Previously, I told readers about aluminum gaining popularity in the auto industry as manufacturers, like Ford (F), started using more and more of the metal to create lighter and more fuel-efficient cars.
Now, aluminum is becoming popular with the makers of electric vehicles, too. But not for use in the body of cars…
You see, aluminum is a key component in a new type of battery for electric vehicles that is so green, it runs partially on air!
On top of that, this the aluminum-air battery may extend the range of an electric vehicle by a thousand miles…
The Power of Air
The lightweight battery is being developed by Phinergy, an Israeli company, which has been working in conjunction with Alcoa (AA) for the past two years on the project.
It all started with a technology that was abandoned in the 1980s. Previous engineers labeled the technology as not feasible, but Alcoa and Phinergy steadily worked through the obstacles and created a successful product that could have a big impact on the electric car.
In simple terms, this technology harnesses the reaction between aluminum and oxygen to generate electricity. Aluminum serves as the anode, while oxygen along with a water electrolyte solution is the cathode, which is depleted as the vehicle is driven. A porous electrode with a large surface area to “breathe” air captures the necessary oxygen.
The electrode also contains a silver-based catalyst that blocks any unwanted interaction with carbon dioxide. It was the need for this carbon dioxide roadblock that initially made the technology infeasible. But time and research allowed Phinergy to overcome that hurdle.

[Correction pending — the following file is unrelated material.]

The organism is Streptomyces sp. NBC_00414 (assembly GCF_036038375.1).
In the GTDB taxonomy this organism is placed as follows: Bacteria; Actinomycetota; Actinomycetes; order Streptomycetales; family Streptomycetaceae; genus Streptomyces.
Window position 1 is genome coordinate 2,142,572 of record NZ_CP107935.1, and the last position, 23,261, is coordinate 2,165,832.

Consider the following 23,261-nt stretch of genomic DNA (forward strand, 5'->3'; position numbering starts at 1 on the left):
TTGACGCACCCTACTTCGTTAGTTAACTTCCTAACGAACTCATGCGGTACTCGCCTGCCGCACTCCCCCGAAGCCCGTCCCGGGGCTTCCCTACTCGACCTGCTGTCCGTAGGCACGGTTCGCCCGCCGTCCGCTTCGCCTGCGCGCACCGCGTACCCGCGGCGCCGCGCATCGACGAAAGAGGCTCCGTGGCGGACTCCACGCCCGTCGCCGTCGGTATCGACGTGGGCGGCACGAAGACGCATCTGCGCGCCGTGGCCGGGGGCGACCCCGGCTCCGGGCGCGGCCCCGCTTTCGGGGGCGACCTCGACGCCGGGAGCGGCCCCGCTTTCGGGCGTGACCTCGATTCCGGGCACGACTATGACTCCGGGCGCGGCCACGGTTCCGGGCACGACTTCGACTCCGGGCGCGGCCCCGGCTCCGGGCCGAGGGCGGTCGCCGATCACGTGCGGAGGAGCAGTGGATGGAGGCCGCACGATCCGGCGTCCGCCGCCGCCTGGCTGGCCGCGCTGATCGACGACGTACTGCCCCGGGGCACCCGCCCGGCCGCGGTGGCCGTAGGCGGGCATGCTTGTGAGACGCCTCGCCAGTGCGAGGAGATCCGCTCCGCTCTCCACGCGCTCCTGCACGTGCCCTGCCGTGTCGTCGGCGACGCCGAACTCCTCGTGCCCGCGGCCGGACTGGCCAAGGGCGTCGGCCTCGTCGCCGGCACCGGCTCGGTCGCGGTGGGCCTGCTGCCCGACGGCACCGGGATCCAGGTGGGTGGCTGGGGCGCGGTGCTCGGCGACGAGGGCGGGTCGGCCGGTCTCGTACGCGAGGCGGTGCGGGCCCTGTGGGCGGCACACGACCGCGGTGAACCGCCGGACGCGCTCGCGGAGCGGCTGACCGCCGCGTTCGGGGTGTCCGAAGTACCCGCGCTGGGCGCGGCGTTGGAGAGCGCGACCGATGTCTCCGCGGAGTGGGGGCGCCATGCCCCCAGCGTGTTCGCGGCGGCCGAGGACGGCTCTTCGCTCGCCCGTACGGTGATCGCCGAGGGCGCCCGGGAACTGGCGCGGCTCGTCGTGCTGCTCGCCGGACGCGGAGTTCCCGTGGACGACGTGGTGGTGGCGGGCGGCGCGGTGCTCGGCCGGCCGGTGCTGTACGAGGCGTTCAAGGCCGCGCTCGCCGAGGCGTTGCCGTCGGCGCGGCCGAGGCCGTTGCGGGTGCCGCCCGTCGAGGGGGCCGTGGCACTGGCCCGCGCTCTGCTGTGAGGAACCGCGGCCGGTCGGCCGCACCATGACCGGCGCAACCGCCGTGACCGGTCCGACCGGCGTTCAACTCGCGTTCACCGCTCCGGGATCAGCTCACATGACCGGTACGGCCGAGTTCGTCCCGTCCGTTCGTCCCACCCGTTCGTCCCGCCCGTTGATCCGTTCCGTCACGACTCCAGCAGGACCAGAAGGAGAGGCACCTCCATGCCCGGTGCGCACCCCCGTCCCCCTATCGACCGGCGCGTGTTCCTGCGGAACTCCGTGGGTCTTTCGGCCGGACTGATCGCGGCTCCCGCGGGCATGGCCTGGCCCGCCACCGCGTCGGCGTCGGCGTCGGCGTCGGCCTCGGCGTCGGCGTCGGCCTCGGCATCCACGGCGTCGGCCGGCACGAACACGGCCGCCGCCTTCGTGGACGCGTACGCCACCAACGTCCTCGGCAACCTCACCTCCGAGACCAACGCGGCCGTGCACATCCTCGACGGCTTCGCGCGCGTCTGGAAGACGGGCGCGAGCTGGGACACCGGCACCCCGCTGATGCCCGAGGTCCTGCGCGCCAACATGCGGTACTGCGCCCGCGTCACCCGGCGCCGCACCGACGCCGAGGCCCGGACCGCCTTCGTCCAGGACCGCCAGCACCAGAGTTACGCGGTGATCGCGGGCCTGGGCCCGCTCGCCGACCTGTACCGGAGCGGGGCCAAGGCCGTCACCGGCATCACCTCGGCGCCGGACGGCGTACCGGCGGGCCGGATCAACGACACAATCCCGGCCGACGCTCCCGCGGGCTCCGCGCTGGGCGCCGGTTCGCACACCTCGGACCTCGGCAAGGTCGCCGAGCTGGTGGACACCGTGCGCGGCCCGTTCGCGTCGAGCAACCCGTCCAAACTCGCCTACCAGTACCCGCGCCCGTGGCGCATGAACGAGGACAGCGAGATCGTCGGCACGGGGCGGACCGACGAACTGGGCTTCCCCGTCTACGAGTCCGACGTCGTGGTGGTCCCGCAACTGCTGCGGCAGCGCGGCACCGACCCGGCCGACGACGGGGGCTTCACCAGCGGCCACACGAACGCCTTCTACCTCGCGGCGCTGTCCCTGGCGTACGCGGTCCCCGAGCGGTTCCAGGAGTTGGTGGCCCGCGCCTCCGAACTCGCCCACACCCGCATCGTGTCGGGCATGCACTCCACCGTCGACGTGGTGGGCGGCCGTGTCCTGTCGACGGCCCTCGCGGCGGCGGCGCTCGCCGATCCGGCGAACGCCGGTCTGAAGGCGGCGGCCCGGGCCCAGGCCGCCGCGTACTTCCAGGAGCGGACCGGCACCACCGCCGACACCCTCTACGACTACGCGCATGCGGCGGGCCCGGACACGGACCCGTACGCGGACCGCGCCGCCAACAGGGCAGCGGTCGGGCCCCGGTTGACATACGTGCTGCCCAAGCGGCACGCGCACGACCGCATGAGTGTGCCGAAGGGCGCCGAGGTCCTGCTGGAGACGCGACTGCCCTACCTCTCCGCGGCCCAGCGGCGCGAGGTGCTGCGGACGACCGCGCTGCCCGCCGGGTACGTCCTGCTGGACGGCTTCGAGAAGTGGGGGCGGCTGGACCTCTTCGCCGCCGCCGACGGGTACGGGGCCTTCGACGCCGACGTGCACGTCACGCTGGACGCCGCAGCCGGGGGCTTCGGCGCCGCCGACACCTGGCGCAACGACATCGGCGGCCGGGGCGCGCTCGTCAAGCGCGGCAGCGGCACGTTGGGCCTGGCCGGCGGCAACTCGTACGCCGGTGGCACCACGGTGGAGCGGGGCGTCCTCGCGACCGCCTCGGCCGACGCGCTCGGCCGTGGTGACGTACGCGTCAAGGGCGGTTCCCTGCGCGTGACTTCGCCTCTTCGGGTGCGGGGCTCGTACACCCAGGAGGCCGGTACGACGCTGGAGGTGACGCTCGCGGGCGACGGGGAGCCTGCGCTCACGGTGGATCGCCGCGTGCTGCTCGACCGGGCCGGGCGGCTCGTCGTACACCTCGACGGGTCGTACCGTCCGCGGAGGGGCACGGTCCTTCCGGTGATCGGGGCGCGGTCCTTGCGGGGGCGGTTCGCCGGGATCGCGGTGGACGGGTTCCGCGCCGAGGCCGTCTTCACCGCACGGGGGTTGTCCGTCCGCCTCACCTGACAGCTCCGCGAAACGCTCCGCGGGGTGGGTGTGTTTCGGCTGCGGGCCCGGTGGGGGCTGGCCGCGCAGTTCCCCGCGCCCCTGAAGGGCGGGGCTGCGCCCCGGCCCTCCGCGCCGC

To “recharge” the aluminum-air battery, drivers simply replace the aluminum cartridges.
Despite the creation of this new long-life battery, it won’t replace the main lithium-ion batteries currently in electric vehicles. That’s because lithium-ion batteries have a greater power output that’s needed to power a vehicle.
Aluminum-air batteries have more energy, but release the energy much more slowly, making it impractical as a main car battery.
Instead, the aluminum-air battery works in tandem with a lithium-ion battery by recharging, giving electric vehicles the ability to extend their range by a currently-unheard-of 1,000 miles per charge!
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The closest comparable distance available to consumers today is Tesla Motors’s (TSLA) Roadster upgrade, which will extend the car’s range to about 400 miles per charge.
Beyond extending the range of electric vehicles, aluminum-air batteries also make them even more environmentally friendly. The batteries do not produce any carbon dioxide and have a negative carbon footprint.
This past summer, Renault-Nissan announced a possible partnership between the company and Phinergy to create an electric car by 2017 that will use the aluminum-air battery.
In June, Phinergy and Alcoa unveiled a demo car in Montreal that used the technology in conjunction with a regular lithium-ion battery.
Thousand-Mile Boost for Alcoa
If additional tests go as well as early testing has, the aluminum-air battery may solve range anxiety – electric vehicles’ No. 1 hurdle.
If that’s the case, sales of electric vehicles may really take off, which translates to a big plus for Phinergy and Alcoa.
The Pittsburgh Tribune-Review quotes analyst John Tumazos as saying, a successful aluminum-air battery could mean production of 400,000 metric tons of aluminum annually for Alcoa.
Tumazos went on to say, “[Phinergy] would be one of their five largest customers if it grew to two smelters of 200,000 tons each. That would be over 10% of their smelter output and 8% of their shipments. That volume would rank in the same league as InBev, Coke, Pepsi, Ford, GM, and Boeing.”
That would certainly be fantastic news for Alcoa on top of the company’s already sparkling recent improvement.
Since it was booted out of the Dow Jones Industrial Average, the stock has doubled. Largely thanks to a shift to higher-value products, which have boosted profit margins.
It seems the potential of the aluminum-air battery is just another reason to like Alcoa.
And “the chase” continues,